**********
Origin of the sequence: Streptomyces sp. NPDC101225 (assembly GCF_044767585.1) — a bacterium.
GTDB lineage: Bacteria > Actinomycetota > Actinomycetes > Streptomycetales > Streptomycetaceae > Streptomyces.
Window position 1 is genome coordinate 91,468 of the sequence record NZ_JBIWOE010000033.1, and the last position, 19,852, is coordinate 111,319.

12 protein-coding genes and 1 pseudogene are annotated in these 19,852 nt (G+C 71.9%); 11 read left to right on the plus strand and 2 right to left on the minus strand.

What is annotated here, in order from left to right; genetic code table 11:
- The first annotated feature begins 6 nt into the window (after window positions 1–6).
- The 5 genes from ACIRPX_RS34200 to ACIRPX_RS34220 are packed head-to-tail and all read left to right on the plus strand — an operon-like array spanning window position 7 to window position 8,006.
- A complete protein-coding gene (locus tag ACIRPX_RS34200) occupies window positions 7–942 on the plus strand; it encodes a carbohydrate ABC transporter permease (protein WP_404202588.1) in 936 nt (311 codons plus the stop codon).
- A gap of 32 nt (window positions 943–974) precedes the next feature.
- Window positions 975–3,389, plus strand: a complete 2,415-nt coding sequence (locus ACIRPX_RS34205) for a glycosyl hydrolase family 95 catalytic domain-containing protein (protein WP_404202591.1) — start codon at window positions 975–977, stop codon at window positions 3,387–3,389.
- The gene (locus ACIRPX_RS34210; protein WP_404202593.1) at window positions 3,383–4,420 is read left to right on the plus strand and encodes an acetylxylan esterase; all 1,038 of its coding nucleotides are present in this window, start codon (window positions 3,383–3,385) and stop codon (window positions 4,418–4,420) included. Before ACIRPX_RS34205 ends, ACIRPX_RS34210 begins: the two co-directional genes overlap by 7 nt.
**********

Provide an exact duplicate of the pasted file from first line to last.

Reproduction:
Origin of the sequence: Streptomyces sp. NPDC101225 (assembly GCF_044767585.1) — a bacterium.
GTDB lineage: Bacteria > Actinomycetota > Actinomycetes > Streptomycetales > Streptomycetaceae > Streptomyces.
Window position 1 is genome coordinate 91,468 of the sequence record NZ_JBIWOE010000033.1, and the last position, 19,852, is coordinate 111,319.

12 protein-coding genes and 1 pseudogene are annotated in these 19,852 nt (G+C 71.9%); 11 read left to right on the plus strand and 2 right to left on the minus strand.

What is annotated here, in order from left to right; genetic code table 11:
- The first annotated feature begins 6 nt into the window (after window positions 1–6).
- The 5 genes from ACIRPX_RS34200 to ACIRPX_RS34220 are packed head-to-tail and all read left to right on the plus strand — an operon-like array spanning window position 7 to window position 8,006.
- A complete protein-coding gene (locus tag ACIRPX_RS34200) occupies window positions 7–942 on the plus strand; it encodes a carbohydrate ABC transporter permease (protein WP_404202588.1) in 936 nt (311 codons plus the stop codon).
- A gap of 32 nt (window positions 943–974) precedes the next feature.
- Window positions 975–3,389, plus strand: a complete 2,415-nt coding sequence (locus ACIRPX_RS34205) for a glycosyl hydrolase family 95 catalytic domain-containing protein (protein WP_404202591.1) — start codon at window positions 975–977, stop codon at window positions 3,387–3,389.
- The gene (locus ACIRPX_RS34210; protein WP_404202593.1) at window positions 3,383–4,420 is read left to right on the plus strand and encodes an acetylxylan esterase; all 1,038 of its coding nucleotides are present in this window, start codon (window positions 3,383–3,385) and stop codon (window positions 4,418–4,420) included. Before ACIRPX_RS34205 ends, ACIRPX_RS34210 begins: the two co-directional genes overlap by 7 nt.